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Impacts of Anaerobic Digestion and Solids Separation on Ammonia Emissions from Stored Dairy Manure
Published by the American Society of Agricultural and Biological Engineers, St. Joseph, Michigan www.asabe.org
Citation: Paper number 131593586, 2013 Kansas City, Missouri, July 21 - July 24, 2013. (doi: http://dx.doi.org/10.13031/aim.20131593586) @2013
Authors: George Mathew Neerackal, Hung-Soo Joo, Xiang Wang, Pius Mwangi Ndegwa, Joseph H Harrison, A. J. Heber, J. -Q. Ni
Keywords: CAFO co-digestion AD system photoacoustic gas analyzer floating chamber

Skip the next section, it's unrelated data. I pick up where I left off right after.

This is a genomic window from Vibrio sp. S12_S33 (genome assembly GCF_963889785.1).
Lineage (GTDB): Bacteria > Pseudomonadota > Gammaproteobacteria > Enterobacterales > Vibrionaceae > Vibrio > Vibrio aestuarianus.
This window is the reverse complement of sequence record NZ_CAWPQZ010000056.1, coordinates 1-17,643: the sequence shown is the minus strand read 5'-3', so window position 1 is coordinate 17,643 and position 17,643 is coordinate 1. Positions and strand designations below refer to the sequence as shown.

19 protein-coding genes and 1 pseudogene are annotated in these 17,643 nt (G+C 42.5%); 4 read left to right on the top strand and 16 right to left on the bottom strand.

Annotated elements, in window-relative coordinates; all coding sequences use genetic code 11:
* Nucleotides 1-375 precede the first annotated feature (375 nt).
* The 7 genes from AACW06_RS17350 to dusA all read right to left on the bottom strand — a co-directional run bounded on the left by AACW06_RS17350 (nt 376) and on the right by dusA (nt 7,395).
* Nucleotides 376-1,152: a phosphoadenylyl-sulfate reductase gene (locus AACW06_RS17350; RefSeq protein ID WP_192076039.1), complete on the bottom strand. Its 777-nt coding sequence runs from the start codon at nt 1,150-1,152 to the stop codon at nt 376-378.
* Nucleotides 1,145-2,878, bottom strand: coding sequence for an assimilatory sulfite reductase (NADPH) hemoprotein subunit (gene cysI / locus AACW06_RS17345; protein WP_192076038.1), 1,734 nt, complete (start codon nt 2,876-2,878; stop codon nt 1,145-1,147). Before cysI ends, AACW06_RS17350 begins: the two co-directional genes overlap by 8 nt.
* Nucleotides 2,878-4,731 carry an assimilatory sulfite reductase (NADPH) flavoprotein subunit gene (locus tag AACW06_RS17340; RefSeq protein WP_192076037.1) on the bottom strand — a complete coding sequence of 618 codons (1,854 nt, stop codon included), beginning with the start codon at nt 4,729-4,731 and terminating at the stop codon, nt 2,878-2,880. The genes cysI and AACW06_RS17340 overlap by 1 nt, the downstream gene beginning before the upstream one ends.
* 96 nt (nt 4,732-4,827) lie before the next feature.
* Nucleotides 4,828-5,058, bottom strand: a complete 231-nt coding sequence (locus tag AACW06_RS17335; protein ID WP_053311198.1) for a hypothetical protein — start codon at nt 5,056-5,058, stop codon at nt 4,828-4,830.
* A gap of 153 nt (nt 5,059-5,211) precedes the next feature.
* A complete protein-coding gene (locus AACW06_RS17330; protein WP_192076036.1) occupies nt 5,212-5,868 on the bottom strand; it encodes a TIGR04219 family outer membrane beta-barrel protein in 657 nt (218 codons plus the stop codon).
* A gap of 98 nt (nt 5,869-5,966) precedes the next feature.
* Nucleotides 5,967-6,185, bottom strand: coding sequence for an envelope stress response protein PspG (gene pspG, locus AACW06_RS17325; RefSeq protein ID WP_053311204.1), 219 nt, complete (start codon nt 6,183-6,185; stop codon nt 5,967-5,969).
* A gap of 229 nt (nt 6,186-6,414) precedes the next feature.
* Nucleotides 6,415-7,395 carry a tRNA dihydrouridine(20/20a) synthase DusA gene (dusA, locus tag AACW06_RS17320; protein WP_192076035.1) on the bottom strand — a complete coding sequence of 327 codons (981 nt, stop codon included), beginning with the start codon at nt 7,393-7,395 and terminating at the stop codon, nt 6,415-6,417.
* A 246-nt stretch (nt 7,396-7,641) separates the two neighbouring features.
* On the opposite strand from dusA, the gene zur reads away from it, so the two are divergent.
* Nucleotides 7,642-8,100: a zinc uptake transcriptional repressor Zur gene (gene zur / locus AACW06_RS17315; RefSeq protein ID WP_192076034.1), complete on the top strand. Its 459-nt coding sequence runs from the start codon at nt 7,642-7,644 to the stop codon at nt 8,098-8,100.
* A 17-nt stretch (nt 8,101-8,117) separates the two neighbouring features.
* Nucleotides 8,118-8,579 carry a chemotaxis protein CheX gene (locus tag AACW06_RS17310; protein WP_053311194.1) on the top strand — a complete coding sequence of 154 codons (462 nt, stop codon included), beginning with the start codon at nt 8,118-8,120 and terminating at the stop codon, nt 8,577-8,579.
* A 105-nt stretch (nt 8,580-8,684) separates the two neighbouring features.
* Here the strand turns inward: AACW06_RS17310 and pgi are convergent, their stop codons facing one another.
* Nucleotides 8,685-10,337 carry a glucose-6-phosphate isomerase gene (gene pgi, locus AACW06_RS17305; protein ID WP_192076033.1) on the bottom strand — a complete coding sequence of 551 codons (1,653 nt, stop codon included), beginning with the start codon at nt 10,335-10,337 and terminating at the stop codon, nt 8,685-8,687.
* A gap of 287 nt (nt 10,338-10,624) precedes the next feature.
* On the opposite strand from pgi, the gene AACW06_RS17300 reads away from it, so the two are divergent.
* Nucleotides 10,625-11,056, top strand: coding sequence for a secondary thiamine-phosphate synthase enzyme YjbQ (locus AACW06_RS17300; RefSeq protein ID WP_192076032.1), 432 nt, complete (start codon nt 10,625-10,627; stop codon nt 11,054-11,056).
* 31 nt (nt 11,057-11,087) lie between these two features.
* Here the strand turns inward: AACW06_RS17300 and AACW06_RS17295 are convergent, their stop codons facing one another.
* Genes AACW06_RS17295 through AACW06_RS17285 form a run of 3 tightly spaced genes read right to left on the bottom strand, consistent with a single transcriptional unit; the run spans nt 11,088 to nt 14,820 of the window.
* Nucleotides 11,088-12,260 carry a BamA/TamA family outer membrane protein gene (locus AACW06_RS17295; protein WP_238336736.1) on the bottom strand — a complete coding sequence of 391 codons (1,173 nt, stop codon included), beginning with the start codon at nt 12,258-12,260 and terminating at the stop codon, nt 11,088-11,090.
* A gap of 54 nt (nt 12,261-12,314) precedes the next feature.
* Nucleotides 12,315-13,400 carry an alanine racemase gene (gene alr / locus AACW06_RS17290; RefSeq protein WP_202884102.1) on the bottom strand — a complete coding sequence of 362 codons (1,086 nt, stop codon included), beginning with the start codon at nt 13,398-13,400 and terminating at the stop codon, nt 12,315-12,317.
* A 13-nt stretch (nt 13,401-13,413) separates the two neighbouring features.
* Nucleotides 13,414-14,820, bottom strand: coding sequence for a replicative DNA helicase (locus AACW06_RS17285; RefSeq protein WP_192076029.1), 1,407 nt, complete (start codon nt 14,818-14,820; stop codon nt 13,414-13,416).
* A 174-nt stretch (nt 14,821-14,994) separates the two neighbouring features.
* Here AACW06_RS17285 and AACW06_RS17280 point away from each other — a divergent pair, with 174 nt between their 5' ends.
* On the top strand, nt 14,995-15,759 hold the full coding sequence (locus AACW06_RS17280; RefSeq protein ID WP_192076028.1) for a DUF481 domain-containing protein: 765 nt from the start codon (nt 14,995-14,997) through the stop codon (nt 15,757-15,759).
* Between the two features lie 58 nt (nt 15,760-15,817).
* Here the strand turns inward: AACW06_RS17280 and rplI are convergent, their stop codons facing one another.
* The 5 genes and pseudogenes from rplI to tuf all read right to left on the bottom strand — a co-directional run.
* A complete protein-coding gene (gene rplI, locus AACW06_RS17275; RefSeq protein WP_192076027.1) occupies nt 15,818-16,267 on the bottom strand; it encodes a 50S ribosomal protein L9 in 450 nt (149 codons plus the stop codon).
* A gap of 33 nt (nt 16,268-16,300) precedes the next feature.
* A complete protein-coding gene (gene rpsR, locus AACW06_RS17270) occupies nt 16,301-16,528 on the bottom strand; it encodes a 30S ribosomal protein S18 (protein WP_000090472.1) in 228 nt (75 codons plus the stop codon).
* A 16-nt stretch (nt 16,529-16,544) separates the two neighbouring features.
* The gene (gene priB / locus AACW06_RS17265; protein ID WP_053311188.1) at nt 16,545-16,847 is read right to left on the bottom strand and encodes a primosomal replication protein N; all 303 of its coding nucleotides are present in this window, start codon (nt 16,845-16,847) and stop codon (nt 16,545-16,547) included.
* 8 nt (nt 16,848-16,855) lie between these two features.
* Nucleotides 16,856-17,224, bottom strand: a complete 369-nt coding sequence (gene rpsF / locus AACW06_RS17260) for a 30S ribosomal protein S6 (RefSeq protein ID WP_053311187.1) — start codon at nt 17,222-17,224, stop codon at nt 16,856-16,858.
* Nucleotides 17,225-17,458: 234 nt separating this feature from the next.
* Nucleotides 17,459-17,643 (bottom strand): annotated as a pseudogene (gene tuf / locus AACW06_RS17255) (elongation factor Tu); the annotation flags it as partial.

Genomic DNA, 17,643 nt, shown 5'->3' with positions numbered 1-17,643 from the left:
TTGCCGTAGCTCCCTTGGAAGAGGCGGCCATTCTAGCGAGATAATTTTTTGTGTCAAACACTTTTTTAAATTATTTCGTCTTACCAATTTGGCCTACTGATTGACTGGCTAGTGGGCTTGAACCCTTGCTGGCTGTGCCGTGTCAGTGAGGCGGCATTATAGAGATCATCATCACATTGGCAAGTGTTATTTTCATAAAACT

Abstract. Ammonia is one of the major air pollutants from concentrated animal feed operations (CAFOs), which have potential to negatively impact the environment and ecosystem. Anaerobic digestion (AD), on the other hand, is steadily being adopted, more and more, for extracting bioenergy from dairy wastewater in CAFOs prior to storage or land application. The AD process is associated with changes in manure physical-chemical properties, which may affect ammonia emission from AD effluents. Field and laboratory studies were conducted to evaluate the effects of AD and solids-liquid separation on ammonia emissions during subsequent storage of the AD. The lab manure storage tests were conducted for 21 d in plastic containers with open surface areas of 386 cm2 filled with 2.5 L manure samples obtained at the following four points in a full-scale AD system: raw manure (RM) feed substrate, raw manure supplemented with other substrates (AD influent), AD effluent, and AD effluent after solids-liquid separation (AD liquid effluent). Higher ammonia fluxes were observed on day 1 from the AD effluent (5.58 g m-2 d-1) and RM (2.12 g m-2 d-1) storages but both decreased to zero after 21 d. Lower ammonia fluxes were observed from AD liquid effluent (0.53 g m-2 d-1) and AD influent (0.12 g m-2 d-1), which remained constant during the entire 21 d of the study. The cumulative ammonia emissions during the 21 d test were: 1608 Â± 34 mg from AD effluent; 660 Â± 19 mg from RM; 429 Â± 44 mg from AD liquid effluent; and 99 Â± 11 mg from AD influent. Field measurements of ammonia emissions from both AD liquid effluent and RM storages were conducted using a floating chamber and a photoacoustic gas analyzer. Ammonia emissions from full-scale manure storages were similar to those obtained in the lab. Ammonia emissions from storages of AD (AD liquid effluent) and non-AD manure (RM) from winter to summer ranged from 0.12 to 1.4 g m-2 d-1 and 0.09 to 0.79 g m-2 d-1, respectively. In general, anaerobic digestion of dairy manure, therefore, resulted in significant increases in ammonia emissions from stored effluents. However, solids-liquid separation further mitigated ammonia emissions from AD liquid effluent.
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